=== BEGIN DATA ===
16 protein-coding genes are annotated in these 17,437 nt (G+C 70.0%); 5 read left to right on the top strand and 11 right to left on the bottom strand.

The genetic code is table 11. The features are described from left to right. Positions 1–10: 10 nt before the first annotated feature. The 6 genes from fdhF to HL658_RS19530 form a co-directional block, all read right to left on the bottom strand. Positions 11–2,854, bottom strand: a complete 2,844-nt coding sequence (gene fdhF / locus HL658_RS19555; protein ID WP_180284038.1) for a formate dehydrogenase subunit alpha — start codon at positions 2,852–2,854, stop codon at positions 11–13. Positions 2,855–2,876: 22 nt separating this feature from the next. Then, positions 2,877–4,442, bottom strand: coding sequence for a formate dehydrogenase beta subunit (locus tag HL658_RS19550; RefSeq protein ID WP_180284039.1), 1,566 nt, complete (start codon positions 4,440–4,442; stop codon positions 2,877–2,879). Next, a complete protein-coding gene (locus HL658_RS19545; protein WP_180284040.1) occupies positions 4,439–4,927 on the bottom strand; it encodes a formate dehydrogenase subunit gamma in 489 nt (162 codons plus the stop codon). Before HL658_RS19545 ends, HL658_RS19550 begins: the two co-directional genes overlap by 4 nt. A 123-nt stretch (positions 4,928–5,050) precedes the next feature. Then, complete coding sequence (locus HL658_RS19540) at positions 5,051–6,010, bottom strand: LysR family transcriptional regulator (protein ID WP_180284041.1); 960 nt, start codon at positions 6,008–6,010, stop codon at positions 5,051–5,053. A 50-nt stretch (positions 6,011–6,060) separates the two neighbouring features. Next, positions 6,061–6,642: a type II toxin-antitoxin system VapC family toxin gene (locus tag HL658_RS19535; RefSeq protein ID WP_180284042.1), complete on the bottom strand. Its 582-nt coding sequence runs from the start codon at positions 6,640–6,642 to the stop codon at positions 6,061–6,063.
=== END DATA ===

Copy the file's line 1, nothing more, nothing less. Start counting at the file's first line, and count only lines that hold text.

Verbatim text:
16 protein-coding genes are annotated in these 17,437 nt (G+C 70.0%); 5 read left to right on the top strand and 11 right to left on the bottom strand.